Leadership in multi-sector partnerships is growing in importance. Effective partnerships among business, government and academe are increasingly the key to getting important things done.
Industry depends on new knowledge, good education, and government programs that share the risk of R&D and spin off innovation into commercialization. Industry and government use public-private partnerships on major projects. Universities and industry become partners in research to solve industrial problems, with government agencies providing some of the funding and much of the quality control. Government and universities become partners in policy research and the education of those who will write and implement the policies in our future. And the list goes on.
Partnerships are not easy. They take much time and effort to set up, and can be difficult to maintain. And it often happens that some of the individuals who developed the partnership are reassigned, or change jobs, or retire, and the relationship between their organizations risks being neglected. This leads me to my first point: to have a robust and effective partnership among organizations in different sectors, leaders need to know about it and support it. But why should CEOs care? An obvious reason is that they think that the partnerships are in the strategic interest of their organizations. But that requires much more than casual knowledge of the partner.
Which brings me to my second point: the CEOs of partnering organizations are more likely to take a personal interest in the partnership, and do well at it, if they have had personal experience in the sectors involved. A strategic view of the partnership will come more easily if that experience was at a very senior level.
And that brings me to the last point: trust. Trust is essential to making a partnership work. In the case of a CEO who has been a leader in the partner sector, the complaint from the working level that “those guys always want…” might be met by a reassuring response from the top, “I understand that. I remember that when I was there we always needed….” It is easier to understand something similar to one’s own experience, and that’s a good basis for trust. There is an old proverb about really knowing a person only if you have walked in their shoes. This is empathy born of personal experience.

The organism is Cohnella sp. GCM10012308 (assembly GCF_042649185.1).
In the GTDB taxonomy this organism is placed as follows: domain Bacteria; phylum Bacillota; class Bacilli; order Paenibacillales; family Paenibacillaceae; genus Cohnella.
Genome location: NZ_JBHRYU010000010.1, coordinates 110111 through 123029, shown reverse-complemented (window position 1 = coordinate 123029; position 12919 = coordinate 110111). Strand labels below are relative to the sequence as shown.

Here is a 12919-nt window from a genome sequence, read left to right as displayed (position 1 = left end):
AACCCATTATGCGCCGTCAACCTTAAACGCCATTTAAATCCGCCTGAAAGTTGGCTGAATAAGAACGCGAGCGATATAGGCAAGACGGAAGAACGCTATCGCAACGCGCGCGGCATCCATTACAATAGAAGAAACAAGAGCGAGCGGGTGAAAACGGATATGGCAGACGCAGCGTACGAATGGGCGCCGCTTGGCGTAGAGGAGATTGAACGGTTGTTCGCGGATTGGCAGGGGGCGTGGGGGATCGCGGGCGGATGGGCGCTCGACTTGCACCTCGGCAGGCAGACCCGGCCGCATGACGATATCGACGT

Many influential Canadians have had CEO-level or near CEO-level experience in two sectors – for example, Paul Tellier and Michael Sabia in government and industry, Arthur Carty in government and university, and Ed Clark in government and business. Two sectors are good, but three would be better. And there the examples become sparse. I can think of only two Canadians who come close: Angus Bruneau and Pierre Coulombe, each of whom has had very senior experience in two sectors and significant but lower-level experience in the third. I would love to hear from the readers about more Canadians who fill this bill.
Two names from history come to mind as well: C. D. Howe, who taught civil engineering at the Technical University of Nova Scotia, ran a company building silos in the prairies, and was “Minister of everything” in the King government from the 1930s to the 1950s; and the father of US science policy, Vannevar Bush, who was dean and VP at MIT, the head of the US science and engineering research effort during World War II, and a founder of Raytheon Corp. (Incidentally, both Howe and Bush were born in the US, and educated as engineers at MIT. Does that tell us something?)
We need more such people. I believe that even a handful could make a big difference in Canada. They haven’t been emerging spontaneously, so they need to be cultivated. And the place to start would be a list of those who have already had successful CEO-level experience in two of government, business and academe. Head hunters and selection committees take note!
And what might we call such people? I’ve taken to using a quirky label, “Three-legged people,” since they have a foot in each of three sectors. But I’m open to better ideas.
Tom Brzustowski is RBC Professor with the Telfer School of Management at the University of Ottawa.